The all risk property insurance is intended to indemnify the policyholder for new costs resulting from an insured event and it is only reasonable that all available policyholder resources are utilized to reduce its loss. Using salaried employees for such purpose is expected as a means of loss mitigation and insurers expect the policyholder will do what it can to minimize the loss. Coverage only applies to any additional costs experienced in consequence of the fire, such as purpose-made travel expenses, meals, etc.

The argument that the normal work of the engineering and accounting staff was delayed does not have any value. During the loss investigation it was demonstrated the work these staffers were doing did not impact the revenue of the business in the short term (or even the long term). The delay of such work was ultimately of no particular consequence to the business, which was contingent on the overall productive activities of that plant(s). In effect, the fire put certain administrative activities in suspension until the staff could resume normal activities at a later date. This was the labour related adjustment. See chart 2.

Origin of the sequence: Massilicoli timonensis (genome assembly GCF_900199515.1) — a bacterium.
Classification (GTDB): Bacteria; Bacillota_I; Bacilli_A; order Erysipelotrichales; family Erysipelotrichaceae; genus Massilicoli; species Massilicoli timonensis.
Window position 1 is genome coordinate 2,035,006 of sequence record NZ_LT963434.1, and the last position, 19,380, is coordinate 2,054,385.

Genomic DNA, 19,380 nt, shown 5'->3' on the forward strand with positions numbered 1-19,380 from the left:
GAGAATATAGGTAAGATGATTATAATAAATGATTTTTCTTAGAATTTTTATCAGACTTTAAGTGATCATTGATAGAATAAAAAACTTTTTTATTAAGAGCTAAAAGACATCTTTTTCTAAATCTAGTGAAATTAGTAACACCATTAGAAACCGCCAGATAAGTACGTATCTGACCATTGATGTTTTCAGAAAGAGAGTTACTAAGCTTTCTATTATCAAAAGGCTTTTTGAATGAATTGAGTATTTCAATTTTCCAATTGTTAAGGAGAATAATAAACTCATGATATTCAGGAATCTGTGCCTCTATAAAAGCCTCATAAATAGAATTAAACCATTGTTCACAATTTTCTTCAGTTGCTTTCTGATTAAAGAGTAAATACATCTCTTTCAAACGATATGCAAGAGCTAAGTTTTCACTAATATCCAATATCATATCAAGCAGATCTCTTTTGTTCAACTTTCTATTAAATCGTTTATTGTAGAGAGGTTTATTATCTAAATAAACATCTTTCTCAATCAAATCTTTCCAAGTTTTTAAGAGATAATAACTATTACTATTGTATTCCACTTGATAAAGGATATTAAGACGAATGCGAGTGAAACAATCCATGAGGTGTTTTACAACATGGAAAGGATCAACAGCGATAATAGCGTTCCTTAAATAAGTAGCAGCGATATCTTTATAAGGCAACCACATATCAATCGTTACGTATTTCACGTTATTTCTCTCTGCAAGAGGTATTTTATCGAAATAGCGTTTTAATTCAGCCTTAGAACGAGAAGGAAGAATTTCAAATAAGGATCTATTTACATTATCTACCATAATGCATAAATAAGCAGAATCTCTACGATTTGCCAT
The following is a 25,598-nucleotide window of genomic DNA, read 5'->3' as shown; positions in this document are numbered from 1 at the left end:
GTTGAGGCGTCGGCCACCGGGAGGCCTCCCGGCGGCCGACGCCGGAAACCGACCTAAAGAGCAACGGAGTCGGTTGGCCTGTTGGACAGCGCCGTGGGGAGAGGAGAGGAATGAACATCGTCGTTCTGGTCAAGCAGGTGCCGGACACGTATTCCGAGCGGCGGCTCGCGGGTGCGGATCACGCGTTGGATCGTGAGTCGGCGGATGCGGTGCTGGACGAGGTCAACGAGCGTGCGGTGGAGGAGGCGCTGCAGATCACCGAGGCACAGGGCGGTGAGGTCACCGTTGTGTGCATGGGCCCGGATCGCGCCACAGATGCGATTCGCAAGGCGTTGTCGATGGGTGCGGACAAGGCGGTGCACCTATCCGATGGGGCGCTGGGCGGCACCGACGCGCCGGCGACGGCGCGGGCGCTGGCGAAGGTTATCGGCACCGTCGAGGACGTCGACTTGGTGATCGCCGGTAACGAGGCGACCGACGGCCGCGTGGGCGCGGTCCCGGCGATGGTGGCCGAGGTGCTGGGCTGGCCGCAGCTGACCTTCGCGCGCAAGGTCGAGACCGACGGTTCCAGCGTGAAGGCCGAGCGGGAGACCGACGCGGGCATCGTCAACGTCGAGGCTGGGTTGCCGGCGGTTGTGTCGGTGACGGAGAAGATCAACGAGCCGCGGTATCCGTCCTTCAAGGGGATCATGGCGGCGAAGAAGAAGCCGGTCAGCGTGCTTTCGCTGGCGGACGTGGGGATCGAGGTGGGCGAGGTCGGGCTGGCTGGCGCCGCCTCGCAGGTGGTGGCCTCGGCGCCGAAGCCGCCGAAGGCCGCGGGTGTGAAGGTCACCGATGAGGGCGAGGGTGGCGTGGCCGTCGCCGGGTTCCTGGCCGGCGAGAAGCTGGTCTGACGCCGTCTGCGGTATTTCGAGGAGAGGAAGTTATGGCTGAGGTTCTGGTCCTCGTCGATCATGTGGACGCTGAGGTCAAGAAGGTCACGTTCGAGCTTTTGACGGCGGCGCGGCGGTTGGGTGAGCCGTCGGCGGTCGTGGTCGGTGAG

Again, because the cost of the salaried labour paid by the insured business during the period of restoration was not new, it is not compensable under the policy. The insured warned that if they ever had another loss they would engage outside consultants for all the clean-up or repair work of its staff and charge it to the insurance claim. Fair enough, but it is an illogical argument because given the same circumstances the insured would still not collect any compensation for the idled salaried employees unless business interruption was insured and a sales loss resulted. The variance between claimed and adjusted was not a real loss to the policyholder.

Some manuscript policies are designed to include compensation for overheads when the policyholder uses its own labour resources to restore its property damage by an insured loss event. Such rates are usually defined and an additional premium paid. Typically such additional coverage is restricted to policies that do not include business income coverage.

Lorne Montgomery is an executive general adjuster international with Crawford Canada’s Global Technical Services.